ST. MICHAELS — After more than two months, longtime patrons Russ McNair and Cindy Reichart of Wittman finally were able to enjoy their favorite suds at their Friday night hangout.

They know exactly when they last hung out at the Eastern Shore Brewing Company on Talbot Street in St. Michaels. It was March 14.

As a Friday night regular, McNair said he understood the limitations imposed by the coronavirus pandemic, but he “couldn’t wait” for the oldest brewery on the Eastern Shore to reopen.

“It’s more like family,” Reichart said.

Just before 5 p.m., proprietor Adrian “Ace” Moritz, wearing half a neck gator over his face, announced, “Guys, we have one minute and then we are drinking beer outside.”

They all had Gov. Larry Hogan to thank for allowing them to wet their whistles outdoors among friends.

On Friday, May 29, Hogan’s office released the news that he had issued two additional COVID-19 emergency orders. One allows breweries, wineries and distilleries to provide service in outdoor seating areas as of 5 p.m. that day, and that the same businesses could ship directly to customers. The other order extends a prohibition on utility shutoffs and residential late fees.

Hogan extended his order prohibiting electric, gas, water, sewage, phone, cable TV and internet service provider companies from shutting off any residential customer’s service, or charging any residential late fees. This order now remains in effect through July 1.

Reopening his brewery to sit-down customers has been “a long push,” Moritz said. “I’m not sure everybody was ready for it. Having two days’ notice was tough, but it’s better than anything else right now.”

“It’s great. I’m super happy for all the people in town,” he said before being interrupted by another grateful customer.

Moritz prepared by placing chairs more than 6 feet apart, buying single-use plastic cups and setting up an outdoor handwashing station. “I believe it’s the only one in town right now, available for the public, not just our customers,” he said. The extra cost is worth it, he said.

“Being a brewery, we’re already super well-suited because we have a sanitization process for brewing,” Moritz said.

Hogan’s order also allows third-party shipment of alcohol products to consumers by common carriers, such as FedEx or UPS.

The Brewers Association of Maryland, Maryland Distillers Guild and Maryland Wineries Association thanked Hogan for authorizing direct-to-consumer shipments of Maryland beer and spirits.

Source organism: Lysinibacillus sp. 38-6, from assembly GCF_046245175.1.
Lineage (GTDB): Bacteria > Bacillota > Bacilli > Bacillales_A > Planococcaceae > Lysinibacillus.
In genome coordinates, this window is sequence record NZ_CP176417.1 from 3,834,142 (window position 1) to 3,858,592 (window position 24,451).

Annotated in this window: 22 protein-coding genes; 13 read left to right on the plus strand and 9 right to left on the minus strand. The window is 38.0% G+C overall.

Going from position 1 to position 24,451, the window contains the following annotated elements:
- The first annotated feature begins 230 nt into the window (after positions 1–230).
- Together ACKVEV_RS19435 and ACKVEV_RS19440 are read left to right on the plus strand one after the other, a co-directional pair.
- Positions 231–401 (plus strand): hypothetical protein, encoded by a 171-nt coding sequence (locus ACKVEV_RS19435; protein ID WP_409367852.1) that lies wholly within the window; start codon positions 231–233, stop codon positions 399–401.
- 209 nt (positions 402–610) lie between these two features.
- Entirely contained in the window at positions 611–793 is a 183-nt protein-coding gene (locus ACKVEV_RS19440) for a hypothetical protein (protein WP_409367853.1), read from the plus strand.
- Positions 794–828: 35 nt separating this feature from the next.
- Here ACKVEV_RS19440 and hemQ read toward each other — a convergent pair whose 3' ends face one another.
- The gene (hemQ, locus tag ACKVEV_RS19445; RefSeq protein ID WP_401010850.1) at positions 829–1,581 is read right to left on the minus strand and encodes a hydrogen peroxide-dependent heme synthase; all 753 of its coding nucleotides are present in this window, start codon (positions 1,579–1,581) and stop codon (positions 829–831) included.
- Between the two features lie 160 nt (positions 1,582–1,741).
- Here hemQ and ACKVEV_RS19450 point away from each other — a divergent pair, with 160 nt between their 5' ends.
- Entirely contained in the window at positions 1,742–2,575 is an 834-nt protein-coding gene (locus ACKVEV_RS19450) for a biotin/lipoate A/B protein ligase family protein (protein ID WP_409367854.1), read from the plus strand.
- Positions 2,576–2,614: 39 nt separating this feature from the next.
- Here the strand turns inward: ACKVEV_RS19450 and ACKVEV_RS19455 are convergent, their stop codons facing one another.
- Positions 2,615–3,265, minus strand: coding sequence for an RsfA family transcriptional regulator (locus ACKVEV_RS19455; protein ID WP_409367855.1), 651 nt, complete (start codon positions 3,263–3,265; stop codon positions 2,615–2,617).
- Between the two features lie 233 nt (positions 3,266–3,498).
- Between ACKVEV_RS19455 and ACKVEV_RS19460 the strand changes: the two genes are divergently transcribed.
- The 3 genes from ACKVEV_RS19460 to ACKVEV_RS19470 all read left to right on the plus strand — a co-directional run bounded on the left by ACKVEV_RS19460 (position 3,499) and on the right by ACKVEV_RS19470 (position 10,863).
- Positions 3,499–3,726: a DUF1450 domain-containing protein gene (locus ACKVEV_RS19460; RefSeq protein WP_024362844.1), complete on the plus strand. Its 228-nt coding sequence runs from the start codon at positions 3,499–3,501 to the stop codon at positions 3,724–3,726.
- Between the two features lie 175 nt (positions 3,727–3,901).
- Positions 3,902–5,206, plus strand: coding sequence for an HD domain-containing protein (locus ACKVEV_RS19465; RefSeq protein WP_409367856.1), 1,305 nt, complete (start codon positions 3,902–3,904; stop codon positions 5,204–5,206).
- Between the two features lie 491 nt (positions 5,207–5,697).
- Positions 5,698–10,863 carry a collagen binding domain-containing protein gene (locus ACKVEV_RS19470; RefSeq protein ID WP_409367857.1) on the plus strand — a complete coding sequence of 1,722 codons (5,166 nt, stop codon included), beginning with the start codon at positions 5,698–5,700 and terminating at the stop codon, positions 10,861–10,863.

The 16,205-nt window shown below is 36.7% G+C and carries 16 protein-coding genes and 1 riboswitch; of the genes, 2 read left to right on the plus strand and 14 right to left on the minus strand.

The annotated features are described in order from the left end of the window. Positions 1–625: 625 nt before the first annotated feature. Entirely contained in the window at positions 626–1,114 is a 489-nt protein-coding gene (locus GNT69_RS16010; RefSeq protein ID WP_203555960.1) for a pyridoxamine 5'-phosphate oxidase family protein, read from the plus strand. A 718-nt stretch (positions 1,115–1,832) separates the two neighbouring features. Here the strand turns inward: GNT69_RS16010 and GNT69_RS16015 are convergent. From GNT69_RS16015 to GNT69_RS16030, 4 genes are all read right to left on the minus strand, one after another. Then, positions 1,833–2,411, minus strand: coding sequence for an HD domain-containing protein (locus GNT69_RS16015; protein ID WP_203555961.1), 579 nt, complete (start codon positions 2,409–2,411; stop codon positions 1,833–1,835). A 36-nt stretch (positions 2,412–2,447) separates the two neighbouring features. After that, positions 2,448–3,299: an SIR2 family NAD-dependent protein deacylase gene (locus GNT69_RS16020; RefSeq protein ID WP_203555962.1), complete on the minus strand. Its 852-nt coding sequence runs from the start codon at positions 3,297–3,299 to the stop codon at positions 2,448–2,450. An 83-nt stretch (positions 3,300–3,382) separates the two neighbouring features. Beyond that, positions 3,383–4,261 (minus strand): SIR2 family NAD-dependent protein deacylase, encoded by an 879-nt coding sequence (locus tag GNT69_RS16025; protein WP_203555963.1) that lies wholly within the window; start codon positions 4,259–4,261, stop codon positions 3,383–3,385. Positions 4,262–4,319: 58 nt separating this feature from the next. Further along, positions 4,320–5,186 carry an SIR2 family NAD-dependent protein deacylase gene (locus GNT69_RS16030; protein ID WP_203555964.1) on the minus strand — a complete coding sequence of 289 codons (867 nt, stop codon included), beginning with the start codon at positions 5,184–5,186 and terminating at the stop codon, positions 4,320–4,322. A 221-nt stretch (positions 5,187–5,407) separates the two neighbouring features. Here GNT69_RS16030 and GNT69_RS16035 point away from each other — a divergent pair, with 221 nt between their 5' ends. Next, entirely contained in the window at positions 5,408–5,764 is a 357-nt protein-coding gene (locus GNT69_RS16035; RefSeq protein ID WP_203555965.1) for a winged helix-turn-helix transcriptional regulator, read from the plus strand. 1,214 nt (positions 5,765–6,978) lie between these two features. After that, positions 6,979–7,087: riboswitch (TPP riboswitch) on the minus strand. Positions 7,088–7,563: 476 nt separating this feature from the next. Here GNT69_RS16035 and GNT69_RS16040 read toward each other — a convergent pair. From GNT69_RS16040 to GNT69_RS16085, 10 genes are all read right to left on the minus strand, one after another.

Jaime Windon, president of the Maryland Distillers Guild and producer of Lyon Rum around the corner from Eastern Shore Brewing in St. Michaels, said the ability to ship will benefit her business.

“Demand for shipment has been intense, and this order allows the industry to be nimble and meet the market where it has evolved,” Windon said. “This is a new lifeline for sales.”

Maryland residents are using home delivery and shipping services more than ever during this time, according to a press release from Grow and Fortify, a trade organization representing the Maryland craft alcohol industry.

“Neighboring states have proven that this serves to satisfy consumer demand while being regulated to ensure compliance with all alcohol service and delivery rules,” the release stated.

Judy Crow, co-owner of Crow Vineyards in Kennedyville and president of the Maryland Wineries Association, noted that wineries have been shipping since 2011.

“The industry supports this announcement and is grateful for Gov. Hogan’s thoughtful and steady leadership to support the craft alcohol industry,” Crow said.

Windon Distilling has been conducting curbside sales and home deliveries since March 15. No one has been allowed in the building “to preserve the integrity” of the hand sanitizer manufacturing operations of the distillery, which can legally be allowed to continue until the end of the year.

Serving patrons at tables in or out of doors has never been part of the Windon’s operations, and she hasn’t applied for the cocktail permit the Talbot County Council allowed for shortly before the pandemic shut-down.

Windon said she is “very excited” about direct-to-consumer shipping of the distillery’s products throughout Maryland.

“All the kinks aren’t ironed out yet, but that’s something we’re really looking forward to because when you talk about balancing the desire to make sales while keeping both your customers and your staff safe and healthy, direct-to-consumer shipping is by far the safest option,” Windon said.

Serving his customers safely is uppermost on Moritz’s mind, too.

“It’s extra costs, less money, but we’re able once again to hang out with our friends from 6 feet away,” Moritz said. “Being on Talbot Street, it’s always been tough because we’ve always been in the public eye, so we’ve had to really be on point. For the last 90 days, we’ve had tell our friends, ‘Buy your beer and go, buy your beer and go.’”

Follow me on Twitter @connie_stardem.

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